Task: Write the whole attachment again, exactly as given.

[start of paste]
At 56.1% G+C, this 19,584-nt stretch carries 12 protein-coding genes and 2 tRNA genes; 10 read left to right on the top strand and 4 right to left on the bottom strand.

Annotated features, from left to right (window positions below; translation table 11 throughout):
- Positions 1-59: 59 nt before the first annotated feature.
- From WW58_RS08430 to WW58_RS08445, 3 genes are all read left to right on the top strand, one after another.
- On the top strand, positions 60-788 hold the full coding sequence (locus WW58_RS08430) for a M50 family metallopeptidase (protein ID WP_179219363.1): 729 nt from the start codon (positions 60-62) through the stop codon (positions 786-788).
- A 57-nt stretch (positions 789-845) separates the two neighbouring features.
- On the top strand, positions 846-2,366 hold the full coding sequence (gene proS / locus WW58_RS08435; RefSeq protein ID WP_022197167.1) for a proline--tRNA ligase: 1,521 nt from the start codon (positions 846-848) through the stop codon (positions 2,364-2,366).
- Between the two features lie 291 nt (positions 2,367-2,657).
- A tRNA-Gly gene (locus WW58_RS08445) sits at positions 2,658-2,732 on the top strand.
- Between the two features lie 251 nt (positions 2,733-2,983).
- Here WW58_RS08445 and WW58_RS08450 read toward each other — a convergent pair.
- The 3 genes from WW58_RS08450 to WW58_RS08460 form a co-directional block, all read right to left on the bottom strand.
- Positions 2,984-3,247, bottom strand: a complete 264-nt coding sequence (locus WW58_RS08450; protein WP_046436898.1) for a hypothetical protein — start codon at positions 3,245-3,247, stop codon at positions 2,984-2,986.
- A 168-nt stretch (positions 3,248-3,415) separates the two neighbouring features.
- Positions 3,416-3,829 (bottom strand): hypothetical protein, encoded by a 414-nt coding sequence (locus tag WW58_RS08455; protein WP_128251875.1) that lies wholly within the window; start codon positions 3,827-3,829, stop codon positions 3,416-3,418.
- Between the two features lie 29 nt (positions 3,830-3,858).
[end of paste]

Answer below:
At 56.1% G+C, this 19,584-nt stretch carries 12 protein-coding genes and 2 tRNA genes; 10 read left to right on the top strand and 4 right to left on the bottom strand.

Annotated features, from left to right (window positions below; translation table 11 throughout):
- Positions 1-59: 59 nt before the first annotated feature.
- From WW58_RS08430 to WW58_RS08445, 3 genes are all read left to right on the top strand, one after another.
- On the top strand, positions 60-788 hold the full coding sequence (locus WW58_RS08430) for a M50 family metallopeptidase (protein ID WP_179219363.1): 729 nt from the start codon (positions 60-62) through the stop codon (positions 786-788).
- A 57-nt stretch (positions 789-845) separates the two neighbouring features.
- On the top strand, positions 846-2,366 hold the full coding sequence (gene proS / locus WW58_RS08435; RefSeq protein ID WP_022197167.1) for a proline--tRNA ligase: 1,521 nt from the start codon (positions 846-848) through the stop codon (positions 2,364-2,366).
- Between the two features lie 291 nt (positions 2,367-2,657).
- A tRNA-Gly gene (locus WW58_RS08445) sits at positions 2,658-2,732 on the top strand.
- Between the two features lie 251 nt (positions 2,733-2,983).
- Here WW58_RS08445 and WW58_RS08450 read toward each other — a convergent pair.
- The 3 genes from WW58_RS08450 to WW58_RS08460 form a co-directional block, all read right to left on the bottom strand.
- Positions 2,984-3,247, bottom strand: a complete 264-nt coding sequence (locus WW58_RS08450; protein WP_046436898.1) for a hypothetical protein — start codon at positions 3,245-3,247, stop codon at positions 2,984-2,986.
- A 168-nt stretch (positions 3,248-3,415) separates the two neighbouring features.
- Positions 3,416-3,829 (bottom strand): hypothetical protein, encoded by a 414-nt coding sequence (locus tag WW58_RS08455; protein WP_128251875.1) that lies wholly within the window; start codon positions 3,827-3,829, stop codon positions 3,416-3,418.
- Between the two features lie 29 nt (positions 3,830-3,858).